The ground also is sodden and pools of water on her property, as well as throughout the neighborhood of mobile homes, have become breeding grounds for swarms of mosquitoes.

"The mosquitoes are terrible," said neighbor Mike Prather, whose mobile home sits on a low-lying lot and looks more like an island surround by water. "At nighttime, you can't even walk out the door."

Prather, who lives in the trailer with his mother, stepfather, wife and two children, said the yard resembles a swimming pool whenever there is a heavy rain. Water from other yards drain into his lot. Boards atop a couple of automobile tires serve as a footbridge connecting a walkway from the trailer to cars in the wet and muddy driveway.

Like Solis and Resendez, Prather and his family opted to ride out Dolly in their mobile home, which he said was anchored down. A new roof which was put on shortly before the storm helped limit damage, although there are some leaks and water stains inside, he said.

After Dolly passed, Prather said the family stayed in the trailer despite the fact there was no electricity for a week, the weather was hot, "it smelled really, really bad" and all the food spoiled in the refrigerator.

Resendez and Solis said they left their trailer after Dolly hit, staying with different family members in Harlingen over four days.

"I had to go. There was no light here. There were a lot of mosquitoes and the smell was terrible, awful. I couldn’t take it," Resendez said.

"It smelled like a sewer," Solis added. "I was getting sick to my stomach."

"My house was in bad shape," Resendez said. "It's still in bad shape. It smells. There's a lot of mold in that bedroom."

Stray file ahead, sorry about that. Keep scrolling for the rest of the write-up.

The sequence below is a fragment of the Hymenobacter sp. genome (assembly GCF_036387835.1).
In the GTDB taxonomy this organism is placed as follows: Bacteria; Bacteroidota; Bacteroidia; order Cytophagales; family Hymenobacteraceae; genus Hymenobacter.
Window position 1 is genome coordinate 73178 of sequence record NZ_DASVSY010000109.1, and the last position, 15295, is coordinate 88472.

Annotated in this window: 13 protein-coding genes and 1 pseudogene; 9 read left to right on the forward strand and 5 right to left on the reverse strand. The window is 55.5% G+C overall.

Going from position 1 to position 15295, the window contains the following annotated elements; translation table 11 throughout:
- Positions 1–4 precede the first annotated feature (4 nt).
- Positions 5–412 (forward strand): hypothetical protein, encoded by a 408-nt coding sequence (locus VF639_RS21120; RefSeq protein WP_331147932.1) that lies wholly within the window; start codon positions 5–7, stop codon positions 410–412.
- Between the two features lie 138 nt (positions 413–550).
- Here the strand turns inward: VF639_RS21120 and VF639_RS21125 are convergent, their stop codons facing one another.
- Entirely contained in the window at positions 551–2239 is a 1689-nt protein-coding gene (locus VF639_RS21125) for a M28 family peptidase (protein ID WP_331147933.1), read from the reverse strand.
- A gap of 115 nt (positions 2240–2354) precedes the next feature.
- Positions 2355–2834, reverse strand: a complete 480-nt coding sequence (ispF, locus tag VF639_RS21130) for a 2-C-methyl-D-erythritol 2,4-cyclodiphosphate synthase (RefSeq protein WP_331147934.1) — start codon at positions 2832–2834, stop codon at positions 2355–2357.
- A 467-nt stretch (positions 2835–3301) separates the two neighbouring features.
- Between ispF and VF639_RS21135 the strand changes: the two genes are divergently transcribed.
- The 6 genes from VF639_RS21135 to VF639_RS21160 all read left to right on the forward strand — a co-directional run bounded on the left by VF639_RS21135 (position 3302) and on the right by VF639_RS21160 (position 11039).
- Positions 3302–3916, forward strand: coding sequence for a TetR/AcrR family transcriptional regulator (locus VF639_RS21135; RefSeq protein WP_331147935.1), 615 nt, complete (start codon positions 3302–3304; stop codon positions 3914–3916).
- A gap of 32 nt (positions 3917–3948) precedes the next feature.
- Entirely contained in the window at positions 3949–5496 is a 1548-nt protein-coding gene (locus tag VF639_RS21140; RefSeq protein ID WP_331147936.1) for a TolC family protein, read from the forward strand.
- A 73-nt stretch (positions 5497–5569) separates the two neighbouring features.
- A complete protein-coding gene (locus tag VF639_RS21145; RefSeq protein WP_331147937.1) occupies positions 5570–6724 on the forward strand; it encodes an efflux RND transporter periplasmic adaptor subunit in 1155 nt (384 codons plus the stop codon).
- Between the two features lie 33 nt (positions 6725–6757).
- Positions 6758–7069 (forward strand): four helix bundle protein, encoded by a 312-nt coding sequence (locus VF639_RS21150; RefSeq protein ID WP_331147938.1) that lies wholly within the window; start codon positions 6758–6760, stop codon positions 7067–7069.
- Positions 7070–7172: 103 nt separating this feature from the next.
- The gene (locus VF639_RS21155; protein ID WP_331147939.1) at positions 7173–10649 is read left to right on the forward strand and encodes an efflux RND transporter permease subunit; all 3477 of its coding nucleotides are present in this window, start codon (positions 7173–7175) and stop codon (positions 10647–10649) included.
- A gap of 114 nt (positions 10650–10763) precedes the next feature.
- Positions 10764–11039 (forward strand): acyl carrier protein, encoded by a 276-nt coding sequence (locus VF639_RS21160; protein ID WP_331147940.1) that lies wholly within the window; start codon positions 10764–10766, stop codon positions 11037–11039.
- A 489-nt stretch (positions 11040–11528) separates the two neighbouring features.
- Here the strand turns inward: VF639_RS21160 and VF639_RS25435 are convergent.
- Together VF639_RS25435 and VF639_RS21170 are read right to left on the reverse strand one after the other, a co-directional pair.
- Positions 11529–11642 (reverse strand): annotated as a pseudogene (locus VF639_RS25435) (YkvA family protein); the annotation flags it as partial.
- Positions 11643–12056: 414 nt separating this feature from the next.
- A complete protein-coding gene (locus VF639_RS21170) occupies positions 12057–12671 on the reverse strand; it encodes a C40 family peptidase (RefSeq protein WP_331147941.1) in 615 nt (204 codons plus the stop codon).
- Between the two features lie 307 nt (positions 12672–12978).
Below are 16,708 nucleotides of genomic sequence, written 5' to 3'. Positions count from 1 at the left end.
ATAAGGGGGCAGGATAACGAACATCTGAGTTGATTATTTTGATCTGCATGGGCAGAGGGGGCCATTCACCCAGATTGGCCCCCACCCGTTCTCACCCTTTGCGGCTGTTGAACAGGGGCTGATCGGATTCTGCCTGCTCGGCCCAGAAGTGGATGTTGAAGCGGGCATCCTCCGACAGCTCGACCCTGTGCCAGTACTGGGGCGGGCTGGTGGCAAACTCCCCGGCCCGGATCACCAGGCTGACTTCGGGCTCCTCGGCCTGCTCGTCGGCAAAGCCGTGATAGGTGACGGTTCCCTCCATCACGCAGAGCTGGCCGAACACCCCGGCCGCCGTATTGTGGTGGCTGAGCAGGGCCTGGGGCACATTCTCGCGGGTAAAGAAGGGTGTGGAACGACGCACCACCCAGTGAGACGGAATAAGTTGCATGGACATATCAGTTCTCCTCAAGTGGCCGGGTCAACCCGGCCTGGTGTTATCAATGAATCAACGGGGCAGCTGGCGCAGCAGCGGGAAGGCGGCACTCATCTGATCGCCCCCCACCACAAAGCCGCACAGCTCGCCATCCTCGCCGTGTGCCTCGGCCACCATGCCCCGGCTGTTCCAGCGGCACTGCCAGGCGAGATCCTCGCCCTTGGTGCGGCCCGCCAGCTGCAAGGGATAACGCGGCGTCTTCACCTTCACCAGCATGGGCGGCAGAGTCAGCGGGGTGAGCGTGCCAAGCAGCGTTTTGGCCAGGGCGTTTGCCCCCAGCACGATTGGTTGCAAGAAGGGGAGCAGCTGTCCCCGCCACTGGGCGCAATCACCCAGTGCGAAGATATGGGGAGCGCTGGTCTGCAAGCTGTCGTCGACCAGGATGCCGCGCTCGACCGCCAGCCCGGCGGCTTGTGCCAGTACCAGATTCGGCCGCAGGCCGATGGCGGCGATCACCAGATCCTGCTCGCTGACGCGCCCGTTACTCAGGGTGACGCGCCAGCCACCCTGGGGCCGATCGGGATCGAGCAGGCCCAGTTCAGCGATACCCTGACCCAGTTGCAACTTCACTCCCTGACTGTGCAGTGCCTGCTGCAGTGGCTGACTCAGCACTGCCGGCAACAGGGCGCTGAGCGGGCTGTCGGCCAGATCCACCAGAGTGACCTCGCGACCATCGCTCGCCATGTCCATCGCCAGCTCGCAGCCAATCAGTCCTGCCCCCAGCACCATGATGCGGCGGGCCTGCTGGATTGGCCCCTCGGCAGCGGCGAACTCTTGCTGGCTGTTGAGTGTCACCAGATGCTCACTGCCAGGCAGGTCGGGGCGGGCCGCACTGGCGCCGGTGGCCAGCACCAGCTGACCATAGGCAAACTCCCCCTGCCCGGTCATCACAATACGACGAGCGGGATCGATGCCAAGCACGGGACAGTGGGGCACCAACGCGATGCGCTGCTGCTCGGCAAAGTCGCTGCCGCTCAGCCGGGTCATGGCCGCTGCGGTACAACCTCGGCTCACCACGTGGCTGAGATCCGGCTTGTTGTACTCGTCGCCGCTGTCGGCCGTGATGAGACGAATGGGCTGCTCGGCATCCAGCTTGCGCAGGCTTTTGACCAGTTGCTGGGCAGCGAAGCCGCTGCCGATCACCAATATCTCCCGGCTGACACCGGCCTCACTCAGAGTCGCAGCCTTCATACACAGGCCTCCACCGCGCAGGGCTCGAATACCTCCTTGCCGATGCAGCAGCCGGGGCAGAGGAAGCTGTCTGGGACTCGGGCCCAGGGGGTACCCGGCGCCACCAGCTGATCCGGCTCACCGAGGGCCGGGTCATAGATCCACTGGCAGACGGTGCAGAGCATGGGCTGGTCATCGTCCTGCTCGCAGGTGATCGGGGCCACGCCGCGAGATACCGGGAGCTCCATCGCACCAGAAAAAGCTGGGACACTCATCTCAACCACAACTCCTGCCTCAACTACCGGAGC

It might have been worse. The trailer, which Resendez has lived in for about 26 years, is on blocks and wasn't anchored down during the storm. It somehow managed to remain upright.

Resendez and Solis said they have little choice, due to their financial situation, but to remain in the trailer. An application for government assistance was denied by the Federal Emergency Management Agency. They said they didn't plan to appeal.

"In my situation here, I do need help," said Resendez, who has health problems of her own that prevent her from working full time. "I can't fix it. I can't. I can't afford it. I can't do that.

"I'm on my own," she said. "I don't have insurance on my house. I work only 3.5 hours a week as a [home health-care] provider. I don't have no other income coming in my house. I'm a divorced single mom and I take care of the house. Right now, I have to pay my taxes also."

Solis said she was planning to attend school in the spring and hoped to finish college.

"We do need help," she said. "Financially we cannot afford to fix the damages the hurricane did. We don't have the money."

Help could be forthcoming through a planned faith-based, long-term recovery committee. That group, Faith Communities for Disaster Recovery, has been in the planning stages for several weeks and is expected to soon be officially up and running.

Resendez and Solis both express some bitterness at having been rejected by FEMA for assistance.

"I've heard of other people who have been helped," Resendez said. "They are in better situations than me. They have other income, they work full time. I myself don't have enough income coming in my house and I was denied. I was neglected."

Solis was more blunt, suggesting that some people received assistance to which they were not entitled.

"I'm saying the truth," she said. "There are some people that take advantage of this and the people who really need it don't get help."

For its part, FEMA reported that as of Aug. 29, more than 34,000 applications for assistance have been received in the Rio Grande Valley counties of Cameron, Hidalgo and Willacy and that more than $32 million has been approved for individuals, families, businesses and communities. The deadline for applying for FEMA assistance is Sept. 30.